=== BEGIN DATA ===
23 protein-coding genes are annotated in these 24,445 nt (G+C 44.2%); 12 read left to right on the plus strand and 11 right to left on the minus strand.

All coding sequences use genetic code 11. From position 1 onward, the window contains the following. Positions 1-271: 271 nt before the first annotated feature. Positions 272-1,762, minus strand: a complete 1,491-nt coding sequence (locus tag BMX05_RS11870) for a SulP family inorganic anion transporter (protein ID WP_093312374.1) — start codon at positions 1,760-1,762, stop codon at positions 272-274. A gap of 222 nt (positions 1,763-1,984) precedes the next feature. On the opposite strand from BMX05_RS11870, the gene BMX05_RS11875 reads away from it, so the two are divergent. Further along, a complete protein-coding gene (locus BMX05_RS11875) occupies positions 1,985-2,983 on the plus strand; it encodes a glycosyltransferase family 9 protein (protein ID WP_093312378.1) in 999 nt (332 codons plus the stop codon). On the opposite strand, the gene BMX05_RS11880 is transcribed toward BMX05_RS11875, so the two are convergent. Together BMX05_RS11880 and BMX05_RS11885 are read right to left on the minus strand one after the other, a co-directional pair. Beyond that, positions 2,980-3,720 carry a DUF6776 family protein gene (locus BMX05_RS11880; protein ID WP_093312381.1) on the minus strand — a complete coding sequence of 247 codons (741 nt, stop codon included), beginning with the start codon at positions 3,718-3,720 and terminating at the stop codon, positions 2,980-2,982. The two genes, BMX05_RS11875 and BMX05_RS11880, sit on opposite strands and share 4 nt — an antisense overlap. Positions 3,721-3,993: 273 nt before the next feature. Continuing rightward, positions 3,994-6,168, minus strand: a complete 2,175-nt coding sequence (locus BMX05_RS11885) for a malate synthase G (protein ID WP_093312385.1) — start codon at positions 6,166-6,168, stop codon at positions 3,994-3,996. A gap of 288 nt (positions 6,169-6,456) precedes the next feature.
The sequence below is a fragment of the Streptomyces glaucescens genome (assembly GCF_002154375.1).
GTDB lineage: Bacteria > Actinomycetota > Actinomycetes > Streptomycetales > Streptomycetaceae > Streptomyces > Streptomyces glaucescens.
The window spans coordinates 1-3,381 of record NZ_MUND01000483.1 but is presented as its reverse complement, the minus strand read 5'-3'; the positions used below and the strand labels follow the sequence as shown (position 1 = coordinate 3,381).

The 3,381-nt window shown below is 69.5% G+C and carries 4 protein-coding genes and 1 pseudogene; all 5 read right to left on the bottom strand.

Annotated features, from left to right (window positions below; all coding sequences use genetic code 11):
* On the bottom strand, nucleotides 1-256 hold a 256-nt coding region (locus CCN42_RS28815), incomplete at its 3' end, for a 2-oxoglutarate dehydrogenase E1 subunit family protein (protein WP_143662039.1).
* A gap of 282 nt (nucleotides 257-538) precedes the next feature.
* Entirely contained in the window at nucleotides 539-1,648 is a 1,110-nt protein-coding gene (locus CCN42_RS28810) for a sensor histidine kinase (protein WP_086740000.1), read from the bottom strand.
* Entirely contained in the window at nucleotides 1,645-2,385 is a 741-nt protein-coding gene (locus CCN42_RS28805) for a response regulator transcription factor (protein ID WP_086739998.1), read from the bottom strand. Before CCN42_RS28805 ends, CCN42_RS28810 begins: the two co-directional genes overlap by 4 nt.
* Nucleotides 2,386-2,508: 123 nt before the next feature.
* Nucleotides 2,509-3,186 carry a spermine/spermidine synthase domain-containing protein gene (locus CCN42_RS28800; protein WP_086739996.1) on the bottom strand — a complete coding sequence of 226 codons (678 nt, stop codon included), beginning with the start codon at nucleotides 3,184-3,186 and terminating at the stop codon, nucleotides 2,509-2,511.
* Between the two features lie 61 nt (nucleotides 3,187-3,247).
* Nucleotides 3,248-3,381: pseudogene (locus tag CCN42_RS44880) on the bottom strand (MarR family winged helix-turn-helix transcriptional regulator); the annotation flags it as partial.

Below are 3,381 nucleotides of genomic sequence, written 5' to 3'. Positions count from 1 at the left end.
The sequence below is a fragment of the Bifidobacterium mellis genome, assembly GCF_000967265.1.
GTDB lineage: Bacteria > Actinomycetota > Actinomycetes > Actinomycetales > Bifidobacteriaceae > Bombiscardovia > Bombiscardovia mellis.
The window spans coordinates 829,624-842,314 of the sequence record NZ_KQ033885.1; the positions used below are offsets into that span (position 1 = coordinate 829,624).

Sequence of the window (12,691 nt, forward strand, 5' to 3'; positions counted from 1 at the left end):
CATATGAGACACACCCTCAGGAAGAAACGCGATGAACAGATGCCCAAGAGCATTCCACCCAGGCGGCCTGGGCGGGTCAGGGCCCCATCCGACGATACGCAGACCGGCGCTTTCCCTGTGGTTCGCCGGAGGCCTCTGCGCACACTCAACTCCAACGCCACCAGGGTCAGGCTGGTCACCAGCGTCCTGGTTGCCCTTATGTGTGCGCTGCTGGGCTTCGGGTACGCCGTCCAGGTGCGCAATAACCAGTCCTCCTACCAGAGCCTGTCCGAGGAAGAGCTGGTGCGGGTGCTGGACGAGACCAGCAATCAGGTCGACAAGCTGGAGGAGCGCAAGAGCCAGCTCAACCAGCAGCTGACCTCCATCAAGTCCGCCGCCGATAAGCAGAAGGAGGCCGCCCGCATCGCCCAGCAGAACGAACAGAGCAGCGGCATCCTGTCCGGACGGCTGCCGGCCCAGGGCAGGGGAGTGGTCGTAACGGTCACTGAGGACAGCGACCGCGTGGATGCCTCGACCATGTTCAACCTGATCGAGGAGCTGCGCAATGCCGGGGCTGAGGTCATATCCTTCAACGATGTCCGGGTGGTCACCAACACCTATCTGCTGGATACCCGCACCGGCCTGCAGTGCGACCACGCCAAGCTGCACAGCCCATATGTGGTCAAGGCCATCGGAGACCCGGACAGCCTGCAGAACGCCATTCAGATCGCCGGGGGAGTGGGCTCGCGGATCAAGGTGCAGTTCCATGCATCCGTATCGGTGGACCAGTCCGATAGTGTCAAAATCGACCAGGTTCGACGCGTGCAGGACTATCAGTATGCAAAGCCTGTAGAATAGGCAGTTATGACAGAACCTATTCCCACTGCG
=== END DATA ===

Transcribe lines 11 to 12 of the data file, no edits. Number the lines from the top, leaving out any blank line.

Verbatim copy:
* Entirely contained in the window at nucleotides 1,645-2,385 is a 741-nt protein-coding gene (locus CCN42_RS28805) for a response regulator transcription factor (protein ID WP_086739998.1), read from the bottom strand. Before CCN42_RS28805 ends, CCN42_RS28810 begins: the two co-directional genes overlap by 4 nt.
* Nucleotides 2,386-2,508: 123 nt before the next feature.